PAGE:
USA Rice Exhibits at 100th Food & Nutrition Conference & Expo

Nov 01, 2017
Take it for a spin
 FNCE 2017 attendee spins the Think Rice Wheel (animated)
CHICAGO, IL -- Last week, more than 10,000 dietitians, nutrition science researchers, policy makers, healthcare providers, and food industry leaders from around the world gathered here to attend the 100th anniversary of the Academy of Nutrition and Dietetics’ annual Food & Nutrition Conference & Expo (FNCE).  As an exhibitor, USA Rice promoted U.S. rice messaging, addressed nutrition and food safety questions, and distributed educational materials to conference attendees.  

Visitors at the USA Rice booth were able to test their knowledge on the Think Rice trivia wheel, receive branded USBs containing recipes and nutrition information, interact with the domestic promotion team, and experience the difference in feel, smell, and look of various U.S.-grown rice varieties.

“FNCE is one of the most important trade shows we attend,” said Katie Maher, USA Rice director of strategic initiatives.  “The show provides a great platform for USA Rice to present itself as the ultimate resource when it comes to all aspects of the U.S. rice industry from nutrition to sourcing and recipe production.”
 
In addition to the booth’s traditional offerings, surveys were conducted by USA Rice of more than 175 health professionals to gain insight on rice attitudes and usage.  Takeaways from the survey include 98.2 percent of respondents recommending rice and rice products as part of a healthy diet with whole grain brown rice, whole grain brown aromatic rice, and wild rice among the top recommended types.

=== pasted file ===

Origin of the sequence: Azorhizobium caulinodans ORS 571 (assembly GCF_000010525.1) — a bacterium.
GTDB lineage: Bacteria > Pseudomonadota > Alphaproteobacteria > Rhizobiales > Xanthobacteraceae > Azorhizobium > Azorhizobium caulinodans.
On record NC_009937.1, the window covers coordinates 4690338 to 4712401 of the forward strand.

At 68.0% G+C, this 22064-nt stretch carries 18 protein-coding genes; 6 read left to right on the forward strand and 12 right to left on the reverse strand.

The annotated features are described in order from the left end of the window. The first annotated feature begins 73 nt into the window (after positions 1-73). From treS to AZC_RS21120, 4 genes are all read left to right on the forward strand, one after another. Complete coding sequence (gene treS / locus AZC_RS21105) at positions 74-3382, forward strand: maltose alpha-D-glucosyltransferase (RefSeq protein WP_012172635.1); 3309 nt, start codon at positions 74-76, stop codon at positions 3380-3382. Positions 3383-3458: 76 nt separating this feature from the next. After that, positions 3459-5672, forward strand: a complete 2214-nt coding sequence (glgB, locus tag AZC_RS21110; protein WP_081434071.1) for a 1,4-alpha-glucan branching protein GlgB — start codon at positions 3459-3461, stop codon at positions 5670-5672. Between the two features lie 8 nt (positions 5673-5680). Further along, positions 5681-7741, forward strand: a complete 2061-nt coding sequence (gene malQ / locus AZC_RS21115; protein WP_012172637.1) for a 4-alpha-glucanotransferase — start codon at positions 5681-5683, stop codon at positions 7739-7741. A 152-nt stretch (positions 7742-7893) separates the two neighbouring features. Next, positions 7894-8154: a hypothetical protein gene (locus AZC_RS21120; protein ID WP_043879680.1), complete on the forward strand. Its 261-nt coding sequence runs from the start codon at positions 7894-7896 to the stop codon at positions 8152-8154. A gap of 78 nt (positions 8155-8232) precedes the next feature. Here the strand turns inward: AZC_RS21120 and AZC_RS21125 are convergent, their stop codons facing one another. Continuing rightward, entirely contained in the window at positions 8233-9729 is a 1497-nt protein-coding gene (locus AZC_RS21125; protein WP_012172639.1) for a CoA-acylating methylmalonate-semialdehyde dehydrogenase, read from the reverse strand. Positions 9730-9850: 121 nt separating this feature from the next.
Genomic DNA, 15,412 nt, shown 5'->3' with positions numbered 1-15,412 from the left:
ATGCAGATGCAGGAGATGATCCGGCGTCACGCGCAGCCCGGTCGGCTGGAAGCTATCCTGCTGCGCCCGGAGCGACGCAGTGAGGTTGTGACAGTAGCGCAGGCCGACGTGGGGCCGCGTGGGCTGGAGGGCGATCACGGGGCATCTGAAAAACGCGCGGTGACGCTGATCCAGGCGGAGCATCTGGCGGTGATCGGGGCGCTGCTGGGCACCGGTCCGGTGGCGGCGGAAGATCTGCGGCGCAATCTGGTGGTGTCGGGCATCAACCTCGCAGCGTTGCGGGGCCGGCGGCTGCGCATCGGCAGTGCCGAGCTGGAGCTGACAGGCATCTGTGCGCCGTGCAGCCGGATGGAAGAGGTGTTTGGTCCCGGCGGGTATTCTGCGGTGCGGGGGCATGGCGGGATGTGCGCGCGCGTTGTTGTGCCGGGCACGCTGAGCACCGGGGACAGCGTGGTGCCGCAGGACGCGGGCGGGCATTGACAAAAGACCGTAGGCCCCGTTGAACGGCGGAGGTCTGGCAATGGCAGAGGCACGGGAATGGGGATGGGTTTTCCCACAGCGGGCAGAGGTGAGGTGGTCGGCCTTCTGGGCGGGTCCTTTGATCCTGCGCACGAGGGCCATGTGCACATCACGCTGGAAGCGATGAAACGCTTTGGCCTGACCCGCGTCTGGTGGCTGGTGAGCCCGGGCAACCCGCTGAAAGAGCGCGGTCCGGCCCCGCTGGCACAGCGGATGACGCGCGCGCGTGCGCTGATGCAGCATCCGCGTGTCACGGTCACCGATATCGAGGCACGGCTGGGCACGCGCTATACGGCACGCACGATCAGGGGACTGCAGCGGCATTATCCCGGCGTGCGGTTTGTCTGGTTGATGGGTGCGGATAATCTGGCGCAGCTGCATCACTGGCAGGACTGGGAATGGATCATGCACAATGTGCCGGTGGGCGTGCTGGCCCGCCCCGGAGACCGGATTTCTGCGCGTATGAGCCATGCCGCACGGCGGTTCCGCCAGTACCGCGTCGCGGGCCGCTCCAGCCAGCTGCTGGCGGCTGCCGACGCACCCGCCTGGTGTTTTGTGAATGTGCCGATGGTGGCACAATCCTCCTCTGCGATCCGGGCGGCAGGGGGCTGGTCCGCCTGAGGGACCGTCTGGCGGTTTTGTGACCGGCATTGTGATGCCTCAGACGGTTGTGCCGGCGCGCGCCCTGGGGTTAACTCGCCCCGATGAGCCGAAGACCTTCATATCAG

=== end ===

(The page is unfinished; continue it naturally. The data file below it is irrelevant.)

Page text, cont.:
Respondents also expressed a positive perception of rice pinpointing the top appealing attributes of rice as versatility (77.4%), affordability (68.7%), and taste (63%).  When asked about health qualities associated with rice, whole grain (79%), complex carbohydrate (60%), gluten-free (59%), and a source of energy (53%) were identified as the top responses.  Lastly, respondents were asked about barriers to acceptance and consumption of rice.  Thirty percent identified the carbohydrate content of rice as the primary barrier, followed by misperception and confusion on rice cooking times and techniques at 19 percent.

“The conversations we’re able to have here at FNCE are crucial in gaining reliable feedback to better understand consumer interests and needs, while reiterating our message that U.S.-grown rice is a central component of a healthy well-balanced diet in both schools and homes,” said Maher.

Also while at the show, USA Rice joined more than thirty organizations at the USDA MyPlate National Strategic Partner meeting to learn about new partner research and MyPlate initiatives, and network with other strategic partners.